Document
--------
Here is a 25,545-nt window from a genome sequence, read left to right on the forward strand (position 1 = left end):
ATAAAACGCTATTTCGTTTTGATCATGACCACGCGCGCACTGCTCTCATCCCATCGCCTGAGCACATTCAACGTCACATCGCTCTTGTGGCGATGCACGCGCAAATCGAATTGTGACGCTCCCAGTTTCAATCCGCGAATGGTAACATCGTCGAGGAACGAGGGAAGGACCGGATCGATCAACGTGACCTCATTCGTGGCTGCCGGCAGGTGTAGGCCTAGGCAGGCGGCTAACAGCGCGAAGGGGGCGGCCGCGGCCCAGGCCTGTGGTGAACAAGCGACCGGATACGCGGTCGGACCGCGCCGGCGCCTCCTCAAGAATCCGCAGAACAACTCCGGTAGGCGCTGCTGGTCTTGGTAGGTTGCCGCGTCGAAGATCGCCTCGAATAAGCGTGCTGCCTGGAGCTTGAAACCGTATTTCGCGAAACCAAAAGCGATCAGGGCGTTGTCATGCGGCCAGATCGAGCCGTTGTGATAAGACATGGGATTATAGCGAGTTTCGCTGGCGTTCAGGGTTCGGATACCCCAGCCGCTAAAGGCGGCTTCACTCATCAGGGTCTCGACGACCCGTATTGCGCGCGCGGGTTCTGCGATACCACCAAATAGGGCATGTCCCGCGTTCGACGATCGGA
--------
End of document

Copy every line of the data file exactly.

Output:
Here is a 25,545-nt window from a genome sequence, read left to right on the forward strand (position 1 = left end):
ATAAAACGCTATTTCGTTTTGATCATGACCACGCGCGCACTGCTCTCATCCCATCGCCTGAGCACATTCAACGTCACATCGCTCTTGTGGCGATGCACGCGCAAATCGAATTGTGACGCTCCCAGTTTCAATCCGCGAATGGTAACATCGTCGAGGAACGAGGGAAGGACCGGATCGATCAACGTGACCTCATTCGTGGCTGCCGGCAGGTGTAGGCCTAGGCAGGCGGCTAACAGCGCGAAGGGGGCGGCCGCGGCCCAGGCCTGTGGTGAACAAGCGACCGGATACGCGGTCGGACCGCGCCGGCGCCTCCTCAAGAATCCGCAGAACAACTCCGGTAGGCGCTGCTGGTCTTGGTAGGTTGCCGCGTCGAAGATCGCCTCGAATAAGCGTGCTGCCTGGAGCTTGAAACCGTATTTCGCGAAACCAAAAGCGATCAGGGCGTTGTCATGCGGCCAGATCGAGCCGTTGTGATAAGACATGGGATTATAGCGAGTTTCGCTGGCGTTCAGGGTTCGGATACCCCAGCCGCTAAAGGCGGCTTCACTCATCAGGGTCTCGACGACCCGTATTGCGCGCGCGGGTTCTGCGATACCACCAAATAGGGCATGTCCCGCGTTCGACGATCGGA